These three instances do not depict or even indicate a reality, say, of ordinary experience, but rather the anticipated hyperrationality of their staging, which attempts to captivate attention by using the image of the book in apparently very diverse ways. This diversity, however, still turns around a fundamental aporia: that the image of the book is a tormenting otherness for any operations that seek to uncover and present an image of the world today. For the reading of books is a privileged sign of what inevitably withdraws from vision, from appearance, from showing, into the mysterious realms of the unrepresentable concept or thought. On the one side, a desperate attempt to image an immersion in materials that transports a figure from the world; on the other, a desperate attempt to deny the reality of immersion by making everything just a version of a performative exhibition.

Michael Fried has famously outlined a dialectic between absorption and theatricality in art history. [2] For Fried, a painter like Chardin was committed to the representation of absorption, that is, to depicting scenes of figures captivated by cards or blowing bubbles, such that it was as if the depicted figure was utterly unaware of being looked at by anybody else. Such a fiction simultaneously projects both the alleged affect of the intensity of producing the image itself, as well as the desire that the prospective viewer of such an image find themselves as captivated by the image as the figure within. Such absorption opposes itself to theatricality, the self-conscious expressiveness of a performing figure which is precisely performing to be looked at within the diegesis itself, which courts the gaze of the other, and seeks thereby to seduce by showing itself entirely. Such theatricality, as we have been discussing, threatens to turn the gamble of absorption into a minimal limit of theatricality, just another form of performance that denies its own performing. 

In this context, we can see how contemporary fashion magazines are in fact belated parasites - whether knowingly or not - upon the struggle Fried discerns in eighteenth century painting. For many of these photographs, the image of the absorbed reader – exemplified here by Monroe - functions precisely as an immersive image of the figure become scene, a scene of captivation that the deployment of such photography demands from its viewers. But because such a deployment also cannot not theatricalise, it finds itself in a double bind: on the one hand, such absorption constitutively runs the risk of failing to cover up its own failure; on the other, when presentation seizes its own theatricality by attempting to ridicule or otherwise sideline the role of the book (for example, by admitting that it is a mere prop or a pedestal), it still betrays its own resentment at the codex form itself.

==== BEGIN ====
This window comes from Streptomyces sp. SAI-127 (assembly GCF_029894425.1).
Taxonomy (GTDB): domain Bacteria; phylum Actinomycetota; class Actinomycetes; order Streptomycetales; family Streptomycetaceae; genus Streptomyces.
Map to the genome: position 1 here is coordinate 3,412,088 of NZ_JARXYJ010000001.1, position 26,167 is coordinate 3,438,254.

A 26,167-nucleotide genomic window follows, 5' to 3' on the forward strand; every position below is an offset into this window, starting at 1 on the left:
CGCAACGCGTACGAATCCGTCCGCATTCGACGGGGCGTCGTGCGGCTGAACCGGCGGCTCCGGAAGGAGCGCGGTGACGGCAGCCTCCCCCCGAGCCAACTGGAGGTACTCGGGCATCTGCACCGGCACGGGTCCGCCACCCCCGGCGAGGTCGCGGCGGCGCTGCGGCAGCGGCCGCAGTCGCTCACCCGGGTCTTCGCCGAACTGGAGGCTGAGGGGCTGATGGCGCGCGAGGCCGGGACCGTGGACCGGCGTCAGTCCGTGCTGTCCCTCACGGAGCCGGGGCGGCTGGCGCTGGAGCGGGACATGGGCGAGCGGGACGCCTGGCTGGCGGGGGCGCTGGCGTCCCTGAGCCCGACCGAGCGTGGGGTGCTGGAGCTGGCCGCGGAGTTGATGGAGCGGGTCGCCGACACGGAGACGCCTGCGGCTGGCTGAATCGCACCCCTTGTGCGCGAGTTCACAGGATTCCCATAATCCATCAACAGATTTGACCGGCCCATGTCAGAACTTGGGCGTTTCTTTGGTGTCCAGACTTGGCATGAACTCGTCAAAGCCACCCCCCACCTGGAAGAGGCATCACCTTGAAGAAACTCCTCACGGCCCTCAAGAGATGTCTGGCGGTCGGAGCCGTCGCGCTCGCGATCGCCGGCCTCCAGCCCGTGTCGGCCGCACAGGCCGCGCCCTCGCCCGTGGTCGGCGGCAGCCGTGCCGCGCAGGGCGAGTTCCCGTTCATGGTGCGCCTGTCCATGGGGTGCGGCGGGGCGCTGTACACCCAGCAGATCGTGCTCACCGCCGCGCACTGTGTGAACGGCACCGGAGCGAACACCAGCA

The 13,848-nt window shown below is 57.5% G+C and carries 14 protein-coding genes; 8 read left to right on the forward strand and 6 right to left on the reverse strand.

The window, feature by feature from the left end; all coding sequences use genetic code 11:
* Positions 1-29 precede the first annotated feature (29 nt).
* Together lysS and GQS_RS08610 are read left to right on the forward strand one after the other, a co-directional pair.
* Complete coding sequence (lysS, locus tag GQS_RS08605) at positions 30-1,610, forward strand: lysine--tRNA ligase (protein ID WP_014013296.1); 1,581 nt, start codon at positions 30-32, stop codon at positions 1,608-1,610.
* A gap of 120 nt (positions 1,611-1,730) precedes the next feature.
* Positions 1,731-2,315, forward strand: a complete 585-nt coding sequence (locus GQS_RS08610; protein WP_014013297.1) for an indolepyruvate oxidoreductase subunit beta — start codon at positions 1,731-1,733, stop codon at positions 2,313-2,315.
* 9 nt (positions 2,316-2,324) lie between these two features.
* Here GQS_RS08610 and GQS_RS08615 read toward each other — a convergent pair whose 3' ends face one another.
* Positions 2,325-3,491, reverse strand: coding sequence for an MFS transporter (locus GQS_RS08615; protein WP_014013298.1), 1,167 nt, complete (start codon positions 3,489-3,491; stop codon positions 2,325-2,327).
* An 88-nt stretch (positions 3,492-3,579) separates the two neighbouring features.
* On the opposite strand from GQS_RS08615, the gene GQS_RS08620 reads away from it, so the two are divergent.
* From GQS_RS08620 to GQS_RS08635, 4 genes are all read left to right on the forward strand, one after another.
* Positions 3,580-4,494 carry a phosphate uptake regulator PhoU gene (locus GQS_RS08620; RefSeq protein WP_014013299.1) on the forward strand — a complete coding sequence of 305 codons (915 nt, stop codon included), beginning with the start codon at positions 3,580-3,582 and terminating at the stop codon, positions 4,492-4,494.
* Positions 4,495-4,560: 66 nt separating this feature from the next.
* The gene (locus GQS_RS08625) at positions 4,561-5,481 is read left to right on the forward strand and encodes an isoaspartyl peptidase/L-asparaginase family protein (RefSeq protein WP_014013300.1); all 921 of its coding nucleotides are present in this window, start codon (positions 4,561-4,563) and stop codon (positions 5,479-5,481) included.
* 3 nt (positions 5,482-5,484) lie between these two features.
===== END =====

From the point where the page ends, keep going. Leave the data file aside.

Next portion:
In a previous article about the role of representations of intellectual culture in contemporary fashion, we proposed the concept of the ‘metaprop.’ [3] A metaprop is an object that, while utterly quotidian and banal, nonetheless takes on certain mystical, contradictory qualities in particular representational spaces in order to indicate both its own supplementarity (e.g., it could be replaced indifferently by another quite different object) and its own irreplaceability (i.e., the book could not be replaced without losing its effects). A metaprop is at once self-negating and self-aggrandizing; it draws attention to itself as something indispensable, yet irrelevant; it indicates a limit function in representation. Here, the image of the book does precisely this for the fashion magazine, propping-up a desire which can never be appeased.

The book as a metaprop becomes the infrastructure to administer and render visible notions of identity, culture, taste and their respective absorptions, anticipations, appearances, appropriations and theatricalities - through a surfeit of purposive rationality. The plan is to make the planning appear careless, casual, incidental, unaware, candid, immersed in a sense of absence that seems barely present. The desire of the fashion magazine is to become a book in its obsessive assemblage of images, a book which will absorb its readers beyond any just-looking. But the fashion magazine recognizes its inability to do so, so it props itself up on the image of the book which then becomes the key image of a reflection on the limit of fashion magazines’s own powers, their sublime point of impossibility.

[1] Rancière, J. (2020). The Edge of Fiction, trans. S.Corcoran, Cambridge: Polity Press, p.1.
[2] Fried, M. (1980), Absorption and Theatricality: Painting & Beholder In the Age of Diderot, Berkeley: University of California Press.
[3] Vexler, C. & Clemens, J. (2019), ‘Fashion Dwells Intellectually’ in Press & Fold, Issue #1, Amsterdam: Warehouse.